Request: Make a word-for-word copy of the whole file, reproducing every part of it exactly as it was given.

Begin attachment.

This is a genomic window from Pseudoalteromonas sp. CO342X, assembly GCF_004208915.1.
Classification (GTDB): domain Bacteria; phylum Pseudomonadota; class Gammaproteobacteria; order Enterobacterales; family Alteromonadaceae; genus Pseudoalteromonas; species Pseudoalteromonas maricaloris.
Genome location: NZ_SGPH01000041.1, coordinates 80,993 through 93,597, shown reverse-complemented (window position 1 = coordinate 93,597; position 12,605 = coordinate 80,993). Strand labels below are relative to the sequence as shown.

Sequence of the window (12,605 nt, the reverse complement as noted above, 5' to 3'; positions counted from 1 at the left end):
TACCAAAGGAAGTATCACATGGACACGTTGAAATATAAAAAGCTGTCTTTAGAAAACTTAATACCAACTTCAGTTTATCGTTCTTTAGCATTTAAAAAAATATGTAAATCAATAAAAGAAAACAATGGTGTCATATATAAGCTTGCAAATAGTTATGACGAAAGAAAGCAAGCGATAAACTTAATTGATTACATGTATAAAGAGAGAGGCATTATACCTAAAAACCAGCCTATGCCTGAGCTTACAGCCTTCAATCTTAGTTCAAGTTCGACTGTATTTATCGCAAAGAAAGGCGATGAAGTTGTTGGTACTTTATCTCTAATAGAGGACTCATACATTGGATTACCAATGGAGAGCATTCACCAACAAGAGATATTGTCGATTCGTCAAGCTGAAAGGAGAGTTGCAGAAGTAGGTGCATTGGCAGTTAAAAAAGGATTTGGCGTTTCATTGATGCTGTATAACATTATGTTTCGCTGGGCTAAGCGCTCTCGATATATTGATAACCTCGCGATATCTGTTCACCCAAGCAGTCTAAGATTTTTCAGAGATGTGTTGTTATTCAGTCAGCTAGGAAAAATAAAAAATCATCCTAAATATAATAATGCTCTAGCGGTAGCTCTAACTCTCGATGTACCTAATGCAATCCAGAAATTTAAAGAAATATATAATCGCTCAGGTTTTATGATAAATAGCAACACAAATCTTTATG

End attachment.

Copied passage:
This is a genomic window from Pseudoalteromonas sp. CO342X, assembly GCF_004208915.1.
Classification (GTDB): domain Bacteria; phylum Pseudomonadota; class Gammaproteobacteria; order Enterobacterales; family Alteromonadaceae; genus Pseudoalteromonas; species Pseudoalteromonas maricaloris.
Genome location: NZ_SGPH01000041.1, coordinates 80,993 through 93,597, shown reverse-complemented (window position 1 = coordinate 93,597; position 12,605 = coordinate 80,993). Strand labels below are relative to the sequence as shown.

Sequence of the window (12,605 nt, the reverse complement as noted above, 5' to 3'; positions counted from 1 at the left end):
TACCAAAGGAAGTATCACATGGACACGTTGAAATATAAAAAGCTGTCTTTAGAAAACTTAATACCAACTTCAGTTTATCGTTCTTTAGCATTTAAAAAAATATGTAAATCAATAAAAGAAAACAATGGTGTCATATATAAGCTTGCAAATAGTTATGACGAAAGAAAGCAAGCGATAAACTTAATTGATTACATGTATAAAGAGAGAGGCATTATACCTAAAAACCAGCCTATGCCTGAGCTTACAGCCTTCAATCTTAGTTCAAGTTCGACTGTATTTATCGCAAAGAAAGGCGATGAAGTTGTTGGTACTTTATCTCTAATAGAGGACTCATACATTGGATTACCAATGGAGAGCATTCACCAACAAGAGATATTGTCGATTCGTCAAGCTGAAAGGAGAGTTGCAGAAGTAGGTGCATTGGCAGTTAAAAAAGGATTTGGCGTTTCATTGATGCTGTATAACATTATGTTTCGCTGGGCTAAGCGCTCTCGATATATTGATAACCTCGCGATATCTGTTCACCCAAGCAGTCTAAGATTTTTCAGAGATGTGTTGTTATTCAGTCAGCTAGGAAAAATAAAAAATCATCCTAAATATAATAATGCTCTAGCGGTAGCTCTAACTCTCGATGTACCTAATGCAATCCAGAAATTTAAAGAAATATATAATCGCTCAGGTTTTATGATAAATAGCAACACAAATCTTTATG